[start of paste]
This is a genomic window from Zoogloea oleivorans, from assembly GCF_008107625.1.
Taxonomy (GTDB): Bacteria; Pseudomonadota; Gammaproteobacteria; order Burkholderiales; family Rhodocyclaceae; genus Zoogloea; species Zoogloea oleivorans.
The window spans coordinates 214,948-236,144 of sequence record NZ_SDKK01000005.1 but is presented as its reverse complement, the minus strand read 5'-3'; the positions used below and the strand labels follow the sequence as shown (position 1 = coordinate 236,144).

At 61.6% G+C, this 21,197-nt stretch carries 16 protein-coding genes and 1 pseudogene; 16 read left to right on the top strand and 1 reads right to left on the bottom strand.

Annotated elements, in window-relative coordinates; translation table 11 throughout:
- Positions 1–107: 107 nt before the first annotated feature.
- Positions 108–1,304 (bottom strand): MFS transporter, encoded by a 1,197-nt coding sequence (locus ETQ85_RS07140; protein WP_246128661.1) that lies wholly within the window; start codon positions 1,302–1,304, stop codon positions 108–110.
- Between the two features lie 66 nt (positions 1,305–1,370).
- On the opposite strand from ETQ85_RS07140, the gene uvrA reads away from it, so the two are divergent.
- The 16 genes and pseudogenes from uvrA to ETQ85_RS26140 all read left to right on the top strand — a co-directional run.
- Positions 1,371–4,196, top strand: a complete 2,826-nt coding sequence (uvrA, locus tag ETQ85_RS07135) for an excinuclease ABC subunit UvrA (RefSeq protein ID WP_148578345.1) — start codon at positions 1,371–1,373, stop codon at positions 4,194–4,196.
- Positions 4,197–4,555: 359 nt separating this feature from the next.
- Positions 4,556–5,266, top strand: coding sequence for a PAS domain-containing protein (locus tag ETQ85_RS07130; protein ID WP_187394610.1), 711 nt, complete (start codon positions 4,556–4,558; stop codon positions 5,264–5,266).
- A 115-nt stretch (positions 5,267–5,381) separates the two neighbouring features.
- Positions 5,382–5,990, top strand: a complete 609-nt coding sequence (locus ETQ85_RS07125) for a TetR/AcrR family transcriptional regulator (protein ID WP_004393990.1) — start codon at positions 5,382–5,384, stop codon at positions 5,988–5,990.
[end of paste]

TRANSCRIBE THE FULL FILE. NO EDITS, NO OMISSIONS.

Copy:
This is a genomic window from Zoogloea oleivorans, from assembly GCF_008107625.1.
Taxonomy (GTDB): Bacteria; Pseudomonadota; Gammaproteobacteria; order Burkholderiales; family Rhodocyclaceae; genus Zoogloea; species Zoogloea oleivorans.
The window spans coordinates 214,948-236,144 of sequence record NZ_SDKK01000005.1 but is presented as its reverse complement, the minus strand read 5'-3'; the positions used below and the strand labels follow the sequence as shown (position 1 = coordinate 236,144).

At 61.6% G+C, this 21,197-nt stretch carries 16 protein-coding genes and 1 pseudogene; 16 read left to right on the top strand and 1 reads right to left on the bottom strand.

Annotated elements, in window-relative coordinates; translation table 11 throughout:
- Positions 1–107: 107 nt before the first annotated feature.
- Positions 108–1,304 (bottom strand): MFS transporter, encoded by a 1,197-nt coding sequence (locus ETQ85_RS07140; protein WP_246128661.1) that lies wholly within the window; start codon positions 1,302–1,304, stop codon positions 108–110.
- Between the two features lie 66 nt (positions 1,305–1,370).
- On the opposite strand from ETQ85_RS07140, the gene uvrA reads away from it, so the two are divergent.
- The 16 genes and pseudogenes from uvrA to ETQ85_RS26140 all read left to right on the top strand — a co-directional run.
- Positions 1,371–4,196, top strand: a complete 2,826-nt coding sequence (uvrA, locus tag ETQ85_RS07135) for an excinuclease ABC subunit UvrA (RefSeq protein ID WP_148578345.1) — start codon at positions 1,371–1,373, stop codon at positions 4,194–4,196.
- Positions 4,197–4,555: 359 nt separating this feature from the next.
- Positions 4,556–5,266, top strand: coding sequence for a PAS domain-containing protein (locus tag ETQ85_RS07130; protein ID WP_187394610.1), 711 nt, complete (start codon positions 4,556–4,558; stop codon positions 5,264–5,266).
- A 115-nt stretch (positions 5,267–5,381) separates the two neighbouring features.
- Positions 5,382–5,990, top strand: a complete 609-nt coding sequence (locus ETQ85_RS07125) for a TetR/AcrR family transcriptional regulator (protein ID WP_004393990.1) — start codon at positions 5,382–5,384, stop codon at positions 5,988–5,990.